Our public school teachers need our help not our recriminations and they need our patience as it is only natural that they be resistant to change. That being said, the best thing public school teachers can do in their own best interests and the interests of their students is speak out about the inadequacies of the education process.

The education process at work in schools all over the U.S., both public and private, does not provide our children with the best chance to learn and it does not place our teachers in a position to teach at the top of their ability. The education process and the entire system of public education is flawed. Not only is it destroying young lives it is robbing our nation and our society of its ability to provide a safe community for its citizens, to compete successfully in a dynamic world economy, and to participate meaningfully in an increasingly interdependent global society.

Public school educators are challenged to step back to a vantage point from which the educational process can be examined as an integral whole. You are invited to evaluate the education model I have developed and an accompanying white paper at http://www.melhawkinsandassociates.com/education-model-white-paper/ If you do not think my model will work, use it as a springboard to come up with something that will work. Use your experience and imagination as a positive force for change rather than be an obstacle in the way of progress.

Withstanding the Relentless Wave of the Education Reform Movement

Throughout the U.S., the movement to privatize education is advancing, whether in state legislatures or local school districts, and it is a relentless force. Education reformers are on a mission to replace under-performing public schools with charter schools and other private alternatives. They are committed to giving parents a “choice.” Most of the public schools reformers are targeting are located in urban and rural communities with populations that are as diverse economically as they are culturally. That public school educators have not taken the time to understand the true motivation of reformers places their futures and ours at risk.

This unrelenting pursuit of privatization on the part of education reformers, and the policy makers who support them, is driven by the poor performance of students. The zeal of these crusaders, however, is not just about the numbers rather it is guided by the intransigence of public school teachers and administrators who insist that public education is better than it has ever been.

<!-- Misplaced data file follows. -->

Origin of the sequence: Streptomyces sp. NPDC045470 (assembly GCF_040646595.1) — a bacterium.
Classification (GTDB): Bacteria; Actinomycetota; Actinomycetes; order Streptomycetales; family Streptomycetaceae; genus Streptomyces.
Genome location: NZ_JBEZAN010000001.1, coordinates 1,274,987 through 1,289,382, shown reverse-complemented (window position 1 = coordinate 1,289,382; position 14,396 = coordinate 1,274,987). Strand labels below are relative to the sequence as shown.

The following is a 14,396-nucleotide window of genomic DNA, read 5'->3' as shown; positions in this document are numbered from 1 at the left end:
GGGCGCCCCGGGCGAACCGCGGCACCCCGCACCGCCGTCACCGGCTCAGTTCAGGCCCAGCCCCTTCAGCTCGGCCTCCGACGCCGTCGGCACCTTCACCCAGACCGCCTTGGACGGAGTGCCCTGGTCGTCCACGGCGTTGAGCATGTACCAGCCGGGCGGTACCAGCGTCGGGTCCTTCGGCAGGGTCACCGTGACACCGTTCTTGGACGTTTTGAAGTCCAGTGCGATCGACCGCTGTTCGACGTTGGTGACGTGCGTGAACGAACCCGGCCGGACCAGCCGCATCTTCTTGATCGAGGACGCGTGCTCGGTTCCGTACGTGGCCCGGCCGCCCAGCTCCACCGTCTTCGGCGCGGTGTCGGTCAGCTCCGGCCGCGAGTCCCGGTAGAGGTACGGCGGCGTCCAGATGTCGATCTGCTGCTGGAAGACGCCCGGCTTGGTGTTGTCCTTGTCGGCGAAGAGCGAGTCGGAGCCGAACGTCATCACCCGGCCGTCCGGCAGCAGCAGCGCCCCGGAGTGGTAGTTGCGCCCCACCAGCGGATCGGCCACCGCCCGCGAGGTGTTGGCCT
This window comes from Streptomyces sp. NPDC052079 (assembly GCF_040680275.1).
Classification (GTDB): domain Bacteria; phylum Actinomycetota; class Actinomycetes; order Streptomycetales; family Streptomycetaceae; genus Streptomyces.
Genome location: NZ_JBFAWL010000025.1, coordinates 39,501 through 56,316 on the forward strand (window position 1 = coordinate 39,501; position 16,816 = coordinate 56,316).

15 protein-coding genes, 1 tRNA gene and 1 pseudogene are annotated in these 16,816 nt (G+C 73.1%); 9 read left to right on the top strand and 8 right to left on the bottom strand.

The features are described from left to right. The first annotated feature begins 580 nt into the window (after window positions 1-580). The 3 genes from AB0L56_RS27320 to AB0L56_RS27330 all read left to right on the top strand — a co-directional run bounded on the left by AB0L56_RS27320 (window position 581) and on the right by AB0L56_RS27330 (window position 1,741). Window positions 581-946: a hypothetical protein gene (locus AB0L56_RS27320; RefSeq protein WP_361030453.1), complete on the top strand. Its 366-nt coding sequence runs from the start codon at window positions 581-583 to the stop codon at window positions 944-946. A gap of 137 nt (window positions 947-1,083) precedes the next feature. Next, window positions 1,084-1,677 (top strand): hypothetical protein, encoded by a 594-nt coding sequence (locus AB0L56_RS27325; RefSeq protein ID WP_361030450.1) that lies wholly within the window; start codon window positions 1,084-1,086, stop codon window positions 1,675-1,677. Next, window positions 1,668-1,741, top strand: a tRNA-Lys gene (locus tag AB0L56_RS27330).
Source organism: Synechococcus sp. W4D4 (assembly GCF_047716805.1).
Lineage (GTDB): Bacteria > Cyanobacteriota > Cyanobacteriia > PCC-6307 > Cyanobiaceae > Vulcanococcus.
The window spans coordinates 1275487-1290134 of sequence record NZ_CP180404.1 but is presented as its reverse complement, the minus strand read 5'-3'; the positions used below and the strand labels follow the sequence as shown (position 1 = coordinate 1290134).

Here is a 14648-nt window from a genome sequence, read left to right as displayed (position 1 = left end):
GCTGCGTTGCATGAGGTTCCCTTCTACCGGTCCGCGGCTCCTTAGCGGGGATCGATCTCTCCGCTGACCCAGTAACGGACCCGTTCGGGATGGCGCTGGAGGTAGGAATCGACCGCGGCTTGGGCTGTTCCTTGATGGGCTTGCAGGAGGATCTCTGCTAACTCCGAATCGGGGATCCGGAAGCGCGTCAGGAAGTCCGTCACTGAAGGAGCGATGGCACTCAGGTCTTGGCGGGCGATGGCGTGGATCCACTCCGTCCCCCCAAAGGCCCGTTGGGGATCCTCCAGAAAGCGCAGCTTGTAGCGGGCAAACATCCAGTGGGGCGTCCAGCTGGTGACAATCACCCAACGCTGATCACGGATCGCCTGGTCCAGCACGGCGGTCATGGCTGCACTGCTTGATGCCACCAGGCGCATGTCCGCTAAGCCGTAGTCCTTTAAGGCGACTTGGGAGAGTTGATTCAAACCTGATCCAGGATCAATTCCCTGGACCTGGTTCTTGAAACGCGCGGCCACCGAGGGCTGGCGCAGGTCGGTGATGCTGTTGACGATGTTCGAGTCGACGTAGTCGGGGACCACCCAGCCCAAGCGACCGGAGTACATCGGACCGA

The irony is that public education might, indeed, be better than ever but it is nowhere near good enough. This leaves public schools, their teachers and communities in a showdown, winner-take-all poker game in which they hold no cards.

The facts are indisputable. In states throughout the U.S., the percentage of children unable to pass their state’s competency exams in math and English language arts is unacceptable. If you have doubts that what I say is true, go to the website of a nearby public school district that serves a significant percentage of poor and minority students and examine the data. Better yet, go to the website of your state’s department of education and look at statewide data. Although children who fail are often poor and include a disproportionate percentage of children of color or for whom English is a second language, they come from all segments of U.S. population. The data is alarming.

It is my assertion that most of the problems facing 21st Century American society are rooted in the separation between the haves and have nots and between white Americans and people of color. The chasm that divides us exists because disadvantaged children enter public school at age five or six and then exit, 13 years later, without the knowledge and skills necessary to accept the responsibilities of citizenship in a participatory democracy and without the ability to participate in the American dream. Instead, they return to their communities and join the previous generations of men and women who have always failed in school and have always been poor and who live under a canopy of hopelessness and powerlessness.